His path to become a New York Times best-selling author and screenwriter has provided Alexie with a unique perspective, which he is reflected in his expressive stories.

He wrote and co-produced Smoke Signals, a 1998 Sundance Film Festival award-winner and has written 24 books of poetry and fiction.

Alexie’s first novel, Reservation Blues, won Booklist’s Editors Choice Award for Fiction. His second, Indian Killer, was a New York Times Notable Book. The Toughest Indian in the World won the 2001 PEN/Malamud Award, honoring excellence in the art of storytelling. Ten Little Indians was a national bestseller and Publishers Weekly Book of the Year.

His recent books include The Absolutely True Diary of a Part-Time Indian—a 2007 National Book Award winner in Young People’s Literature; the novel Flight; and Face, a collection of poems.

Alexie wrote and produced the film, Smoke Signals, based on his book, The Lone Ranger and Tonto Fistfight in Heaven, which won the Audience Award and Filmmakers Trophy at the 1998 Sundance Film festival. In 2002, he made his directorial debut with The Business of Fancydancing. He is currently working on a sequel to The Lone Ranger and Tonto Fistfight in Heaven titled Fire with Fire and a sequel to True Diary called The Magic and Tragic Year of My Broken Thumb.

His 24th book, What I’ve Stolen, What I’ve Earned, a collection of poems, was released in November 2013.


Event Details
Enjoy a unique opportunity to enjoy a live lecture by Alexie (sponsored by Corning Community College the Rockwell Museum) at The Corning Museum of Glass Auditorium on Wednesday, February 5, at 7:30pm. This event is sponsored in part by Elmira Savings Bank.

Reservations are requested (Adults $20; Students $15). Submit advance questions for Sherman on Twitter @RMWestArt using the hashtag #AskSherman

The Horse as an Icon of the Old West

Horses have been a time honored subject of paintings and other artistic mediums. The stateliness of the horse has been used as an allegory for war heroes, symbols of a country, and religious iconography. Art of the American west captures not only the allegory but also the reality. Horses represented freedom, and they were necessary for hunting, travel, and escape. These beasts took on an almost deity level to those that depended on them. Both Native Americans and American settlers looked to these strong animals to help them survive.

By Deborah Butterfield

Deborah Butterfield
Unique bronze, 45″ x 56″ x 16″
Deborah Butterfield has devoted her entire career to sculpting horses. She uses mud and organic fibers in the works. In addition, she includes what she calls “junk” — items like rusting wire, corrugated metal, chicken wire, and wood fencing.

While the horse has made an important place for itself in the history of the West, it was not always roaming the plains. Before the 1500s, you would not have seen a horse in the West, or anywhere else on the lands that would become the United States of America. Explorer Francisco Vasquez de Coronado introduced the horse to North America while continuing his hunt for gold with the rest of the conquistadors. He is said to have had up to 1,000 horses with his crew.

Moving forward to the early 1900s, sculptor Cyrus Dallin was the first to make a name for himself as a sculptor of Native American and equestrian figures. Most of the equestrian sculptures of that time honored United States Army war heroes.

Cyrus Dallin

Cyrus Dallin
On the Warpath
Bronze, 41 3/4″ x 411/2″ x 13″

The culture of the horse that inspired many artists ended quickly with the introduction of automobiles and trains as more convenient means of transportation. While the lifestyle may have changed, the images that are drawn in one’s head reading about the Old West remain. Artists still influenced by this time in American life keep relevant the visual reminders of a time gone by.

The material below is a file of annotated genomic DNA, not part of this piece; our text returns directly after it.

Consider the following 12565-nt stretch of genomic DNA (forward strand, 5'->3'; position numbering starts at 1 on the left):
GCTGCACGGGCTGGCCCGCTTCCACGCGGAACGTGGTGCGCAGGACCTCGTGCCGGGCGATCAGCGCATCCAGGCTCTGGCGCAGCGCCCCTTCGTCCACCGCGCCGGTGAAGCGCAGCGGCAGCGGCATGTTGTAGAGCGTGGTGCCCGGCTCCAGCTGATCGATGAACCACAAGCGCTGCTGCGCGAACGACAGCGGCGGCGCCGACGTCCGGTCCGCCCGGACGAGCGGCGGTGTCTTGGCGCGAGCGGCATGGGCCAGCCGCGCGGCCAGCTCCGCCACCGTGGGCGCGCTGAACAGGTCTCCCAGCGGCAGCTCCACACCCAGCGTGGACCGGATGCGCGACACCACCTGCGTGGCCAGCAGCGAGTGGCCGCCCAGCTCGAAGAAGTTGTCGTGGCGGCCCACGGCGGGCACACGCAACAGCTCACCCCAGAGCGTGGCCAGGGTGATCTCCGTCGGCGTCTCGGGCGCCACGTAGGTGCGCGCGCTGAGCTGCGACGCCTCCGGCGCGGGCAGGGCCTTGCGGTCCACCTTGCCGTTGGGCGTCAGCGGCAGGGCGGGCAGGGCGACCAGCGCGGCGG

Celebrate Holiday Traditions at the Rockwell!

Imagine a giant Christmas tree adorned with hundreds of precious ornaments, the perfect Santa scene and a holiday vintage toy display. Now stop imagining it and come experience it at the Rockwell!

Throughout the holiday season, we feature drop-in craft activities for all ages, a charming winter woodland tree (that you can decorate!), and much more. Become a detective along the holiday art hunt trail, have your photo taken with Cowboy Santa, attend the magical The Polar Express® Move Night, and travel back in time through the Vintage Toy Display.

To support the spirit of the season, we even play a special arrangement of holiday music selected by WSKG Classical Music Director, Bill Schneider.

Watch the transformation of the Rockwell, as we get ready for the holiday season.

Upcoming Holiday Activities

Vintage Toy Display at The Rockwell
Through January 3, 2014
Travel back through time to see children’s vintage toys and memorabilia from the Victorian Era, as well as toys from the 1920’s through the 1950’s. The toys on display are drawn from the Rockwell Toy Collection that Bob and Hertha Rockwell collected during their lifetime. The toys are set atop cases painted like wrapped presents and the special hand-painted cases are placed throughout the Museum. From baby dolls to cap guns to toy trains, these are toys Americans have grown up with and still love today, toys that evoke the classic holiday spirit of bygone times. The toys are part of a special art hunt, and each toy features a few fun facts and questions that will encourage children of all ages to think about these classic toys in new ways.

Family Sparkle
Saturday, December 7, 2013
3:00 p.m. – 6:00 p.m.

Make your own Sparkle snowflake ornament! Bring your family to enjoy holiday music performed by local students, play Bison Bingo, and complete a holiday art hunt.

Silver Jewelry Trunk Sale
Saturday, December 7, 2013
9:00 p.m. – 6:00 p.m.

Mata Ortiz to You combines fine art from two small villages in Mexico – Mata Ortiz, the center of fine ceramics, and Taxco, the center of fine silver. Blend the two, and you have completely hand formed, one-of-a-kind pieces. We are excited to host Russ and Jan Diers, founders of the Arizona-based Mata Ortiz To You gallery, to explain each piece and the significance of this craft. Discover the most unique and high quality gifts of the season at the Museum Store at The Rockwell!

Photos with Cowboy Santa
Sunday, December 8, 2013
1:00 p.m. – 3:00 p.m.

Have your photo taken with Cowboy Santa near the western fireplace in The Museum Lodge. A holiday tree – lit and decorated with antlers, feathers, pine cones and berries – alongside a Southwestern Santa chair, and an authentic cowhide rug is the perfect photo op!  Visit the Education Center and design your own photo frame to create the perfect Museum memento.